Of the four inescapable realities that Republicans are forbidden to acknowledge, climate change is by far the most lethal. After so many millennia of expanding dominance, nature has set a trap for us that we are uniquely ill-suited to avoid.
Climate change takes all of the cultural and technological adaptations we have so successfully incorporated and converts them to a deadly weakness. Now, unless we find a way to collaborate as a species in a manner we have never accomplished before, the natural world will, within an extraordinarily short blink of time, remake itself in ways likely to wreck much of what we have built.
Last year was the hottest on record, again. The last serious scientific dissent over the basic mechanics of climate change faded out twenty years ago, but the problem remains near the bottom of major lists of public priorities.
Carbon pollution is so perfectly designed to defeat our finest strengths as a species that it almost suggests that nature wants us dead. It is invisible to our senses. It emerges at a pace too slow to detect by any means other than science. It mimics a feature that occurs naturally – climate fluctuation. It arrives at a moment when we’ve achieved unprecedented global wealth and freedom through highly individual cultural structures, and demands an intensely collective, collaborative response.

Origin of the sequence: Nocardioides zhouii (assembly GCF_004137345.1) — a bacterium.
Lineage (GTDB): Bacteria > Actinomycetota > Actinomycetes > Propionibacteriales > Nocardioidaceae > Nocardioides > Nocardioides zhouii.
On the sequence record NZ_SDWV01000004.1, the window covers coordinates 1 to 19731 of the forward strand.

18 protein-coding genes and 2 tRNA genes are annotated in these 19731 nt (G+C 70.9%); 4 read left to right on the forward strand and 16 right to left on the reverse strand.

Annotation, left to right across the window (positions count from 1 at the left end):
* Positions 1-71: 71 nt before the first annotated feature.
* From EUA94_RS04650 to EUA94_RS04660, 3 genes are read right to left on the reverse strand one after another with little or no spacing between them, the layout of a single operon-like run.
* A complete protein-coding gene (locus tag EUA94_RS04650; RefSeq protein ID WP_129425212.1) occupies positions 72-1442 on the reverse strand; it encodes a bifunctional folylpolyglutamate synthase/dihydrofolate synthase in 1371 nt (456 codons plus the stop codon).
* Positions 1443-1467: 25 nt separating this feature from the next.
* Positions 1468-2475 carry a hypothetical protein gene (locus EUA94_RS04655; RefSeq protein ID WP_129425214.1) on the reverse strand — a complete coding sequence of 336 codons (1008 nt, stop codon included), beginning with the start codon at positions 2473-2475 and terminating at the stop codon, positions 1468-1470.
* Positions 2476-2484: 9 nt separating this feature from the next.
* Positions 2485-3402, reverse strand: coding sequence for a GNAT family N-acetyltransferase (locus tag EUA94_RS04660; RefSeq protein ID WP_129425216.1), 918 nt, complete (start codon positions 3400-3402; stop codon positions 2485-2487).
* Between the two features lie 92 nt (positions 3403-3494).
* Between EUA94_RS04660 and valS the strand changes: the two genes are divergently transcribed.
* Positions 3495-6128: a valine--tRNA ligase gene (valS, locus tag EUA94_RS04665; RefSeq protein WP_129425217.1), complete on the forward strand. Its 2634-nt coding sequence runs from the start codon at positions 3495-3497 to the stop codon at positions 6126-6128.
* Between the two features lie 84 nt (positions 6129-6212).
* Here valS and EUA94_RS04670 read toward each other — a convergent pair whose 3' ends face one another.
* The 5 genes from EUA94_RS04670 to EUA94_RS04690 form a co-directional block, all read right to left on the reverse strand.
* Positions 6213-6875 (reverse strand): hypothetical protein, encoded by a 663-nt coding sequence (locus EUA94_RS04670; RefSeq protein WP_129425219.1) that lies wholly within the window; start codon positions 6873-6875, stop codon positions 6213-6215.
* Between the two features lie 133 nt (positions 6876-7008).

This is how evolution operates. Each disruptive new accomplishment by a species triggers a natural response that brings forth new, more difficult challenges. The more dominant a species becomes, the more daunting the next threat to its existence. We will adapt or we won’t. Ironically, adapting to climate change requires a fine understanding of another of the four inescapable realities Republicans are forbidden to acknowledge – evolution.
There are good solid proposals available that would help us wean ourselves off of carbon fuels. We have technology available that could allow us to ride out or even mitigate much of the damage that will emerge while the Earth absorbs the carbon we’ve already released. That is perhaps the most frustrating element of this problem. We have solutions available, we just lack the cultural adaptations necessary to implement them.
Perhaps as Miami becomes America’s Venice, public opinion will start to shift. Maybe not. Miami already deals with the regular occurrence of what’s called “sunny day flooding.” We’ll see.